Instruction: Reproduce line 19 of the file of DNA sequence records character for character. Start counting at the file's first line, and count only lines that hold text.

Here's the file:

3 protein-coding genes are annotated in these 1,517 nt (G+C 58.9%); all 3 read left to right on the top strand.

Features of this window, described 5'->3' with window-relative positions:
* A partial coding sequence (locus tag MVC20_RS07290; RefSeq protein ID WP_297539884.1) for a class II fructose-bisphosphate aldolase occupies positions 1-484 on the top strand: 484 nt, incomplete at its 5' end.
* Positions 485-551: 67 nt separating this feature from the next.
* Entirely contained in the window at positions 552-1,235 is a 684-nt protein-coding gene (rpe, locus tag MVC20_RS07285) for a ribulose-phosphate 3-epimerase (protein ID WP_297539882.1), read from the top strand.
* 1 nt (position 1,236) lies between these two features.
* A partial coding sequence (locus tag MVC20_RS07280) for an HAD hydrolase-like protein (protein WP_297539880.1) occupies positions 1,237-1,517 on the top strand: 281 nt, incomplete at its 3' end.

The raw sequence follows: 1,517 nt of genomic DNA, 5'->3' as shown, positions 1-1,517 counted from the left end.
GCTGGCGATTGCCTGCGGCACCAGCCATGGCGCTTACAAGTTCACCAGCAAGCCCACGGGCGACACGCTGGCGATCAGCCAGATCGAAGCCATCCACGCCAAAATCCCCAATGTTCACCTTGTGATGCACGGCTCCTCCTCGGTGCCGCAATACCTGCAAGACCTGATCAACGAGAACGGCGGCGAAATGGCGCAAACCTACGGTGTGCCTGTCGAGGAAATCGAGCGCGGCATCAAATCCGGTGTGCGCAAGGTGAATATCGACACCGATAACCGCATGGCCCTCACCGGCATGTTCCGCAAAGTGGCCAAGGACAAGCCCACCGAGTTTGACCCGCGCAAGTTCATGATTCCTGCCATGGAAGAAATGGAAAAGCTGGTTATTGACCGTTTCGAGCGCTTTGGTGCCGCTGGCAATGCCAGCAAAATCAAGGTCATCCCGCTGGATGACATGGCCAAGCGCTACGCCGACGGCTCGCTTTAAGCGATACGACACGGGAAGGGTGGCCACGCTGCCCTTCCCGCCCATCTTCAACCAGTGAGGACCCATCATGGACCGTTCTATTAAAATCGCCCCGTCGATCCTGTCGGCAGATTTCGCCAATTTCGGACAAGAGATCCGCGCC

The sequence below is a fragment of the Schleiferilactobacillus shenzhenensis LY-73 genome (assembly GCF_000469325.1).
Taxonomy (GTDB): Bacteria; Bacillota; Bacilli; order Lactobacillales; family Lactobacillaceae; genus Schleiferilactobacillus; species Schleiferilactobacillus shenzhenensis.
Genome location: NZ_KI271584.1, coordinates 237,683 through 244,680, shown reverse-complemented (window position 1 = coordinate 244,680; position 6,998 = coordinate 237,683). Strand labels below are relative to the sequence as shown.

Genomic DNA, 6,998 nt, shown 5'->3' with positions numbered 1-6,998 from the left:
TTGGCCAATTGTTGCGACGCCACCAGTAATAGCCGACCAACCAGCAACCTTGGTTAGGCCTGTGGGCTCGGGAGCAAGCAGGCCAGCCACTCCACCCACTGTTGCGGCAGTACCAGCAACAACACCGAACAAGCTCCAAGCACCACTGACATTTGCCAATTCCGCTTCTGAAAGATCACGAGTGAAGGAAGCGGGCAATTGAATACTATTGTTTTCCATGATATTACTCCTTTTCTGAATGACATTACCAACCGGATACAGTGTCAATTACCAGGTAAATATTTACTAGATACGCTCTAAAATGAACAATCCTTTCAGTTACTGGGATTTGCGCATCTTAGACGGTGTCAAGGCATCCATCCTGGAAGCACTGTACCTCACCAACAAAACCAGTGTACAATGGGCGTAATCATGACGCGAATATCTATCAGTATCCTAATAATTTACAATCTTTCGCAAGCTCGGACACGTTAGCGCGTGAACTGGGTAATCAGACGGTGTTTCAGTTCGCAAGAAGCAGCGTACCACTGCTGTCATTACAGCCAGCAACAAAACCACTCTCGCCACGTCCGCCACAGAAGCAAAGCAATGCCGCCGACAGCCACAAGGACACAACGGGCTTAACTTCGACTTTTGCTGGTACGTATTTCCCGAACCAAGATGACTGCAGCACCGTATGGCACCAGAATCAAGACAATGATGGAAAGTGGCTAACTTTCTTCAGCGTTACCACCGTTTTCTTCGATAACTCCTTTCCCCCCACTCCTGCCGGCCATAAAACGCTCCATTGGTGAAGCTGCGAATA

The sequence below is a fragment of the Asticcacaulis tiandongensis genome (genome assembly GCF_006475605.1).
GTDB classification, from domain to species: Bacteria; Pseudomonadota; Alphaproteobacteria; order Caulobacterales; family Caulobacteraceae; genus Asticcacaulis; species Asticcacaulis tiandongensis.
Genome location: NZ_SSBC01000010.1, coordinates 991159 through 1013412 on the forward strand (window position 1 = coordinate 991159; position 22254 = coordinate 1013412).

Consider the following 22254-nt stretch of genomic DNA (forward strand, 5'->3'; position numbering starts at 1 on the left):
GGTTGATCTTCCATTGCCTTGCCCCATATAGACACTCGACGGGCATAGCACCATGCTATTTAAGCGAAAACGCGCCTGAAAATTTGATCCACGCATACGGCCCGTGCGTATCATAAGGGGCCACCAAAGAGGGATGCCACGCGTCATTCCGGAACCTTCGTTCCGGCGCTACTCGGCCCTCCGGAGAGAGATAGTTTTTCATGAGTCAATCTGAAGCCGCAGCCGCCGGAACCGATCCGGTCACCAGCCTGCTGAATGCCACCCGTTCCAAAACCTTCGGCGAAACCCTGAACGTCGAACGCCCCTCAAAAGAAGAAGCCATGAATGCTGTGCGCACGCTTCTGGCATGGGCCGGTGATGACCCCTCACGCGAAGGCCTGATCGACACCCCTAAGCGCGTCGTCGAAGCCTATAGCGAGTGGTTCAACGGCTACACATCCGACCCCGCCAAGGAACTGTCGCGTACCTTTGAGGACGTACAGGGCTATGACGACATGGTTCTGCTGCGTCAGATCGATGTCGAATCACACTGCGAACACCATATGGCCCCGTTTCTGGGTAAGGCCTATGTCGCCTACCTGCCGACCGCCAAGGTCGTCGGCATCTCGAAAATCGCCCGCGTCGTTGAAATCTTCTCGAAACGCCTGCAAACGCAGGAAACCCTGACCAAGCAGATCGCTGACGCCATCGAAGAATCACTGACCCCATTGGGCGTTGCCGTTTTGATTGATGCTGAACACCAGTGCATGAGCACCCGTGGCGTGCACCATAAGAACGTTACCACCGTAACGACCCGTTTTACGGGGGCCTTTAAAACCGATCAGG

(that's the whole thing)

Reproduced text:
GGTTGATCTTCCATTGCCTTGCCCCATATAGACACTCGACGGGCATAGCACCATGCTATTTAAGCGAAAACGCGCCTGAAAATTTGATCCACGCATACGGCCCGTGCGTATCATAAGGGGCCACCAAAGAGGGATGCCACGCGTCATTCCGGAACCTTCGTTCCGGCGCTACTCGGCCCTCCGGAGAGAGATAGTTTTTCATGAGTCAATCTGAAGCCGCAGCCGCCGGAACCGATCCGGTCACCAGCCTGCTGAATGCCACCCGTTCCAAAACCTTCGGCGAAACCCTGAACGTCGAACGCCCCTCAAAAGAAGAAGCCATGAATGCTGTGCGCACGCTTCTGGCATGGGCCGGTGATGACCCCTCACGCGAAGGCCTGATCGACACCCCTAAGCGCGTCGTCGAAGCCTATAGCGAGTGGTTCAACGGCTACACATCCGACCCCGCCAAGGAACTGTCGCGTACCTTTGAGGACGTACAGGGCTATGACGACATGGTTCTGCTGCGTCAGATCGATGTCGAATCACACTGCGAACACCATATGGCCCCGTTTCTGGGTAAGGCCTATGTCGCCTACCTGCCGACCGCCAAGGTCGTCGGCATCTCGAAAATCGCCCGCGTCGTTGAAATCTTCTCGAAACGCCTGCAAACGCAGGAAACCCTGACCAAGCAGATCGCTGACGCCATCGAAGAATCACTGACCCCATTGGGCGTTGCCGTTTTGATTGATGCTGAACACCAGTGCATGAGCACCCGTGGCGTGCACCATAAGAACGTTACCACCGTAACGACCCGTTTTACGGGGGCCTTTAAAACCGATCAGG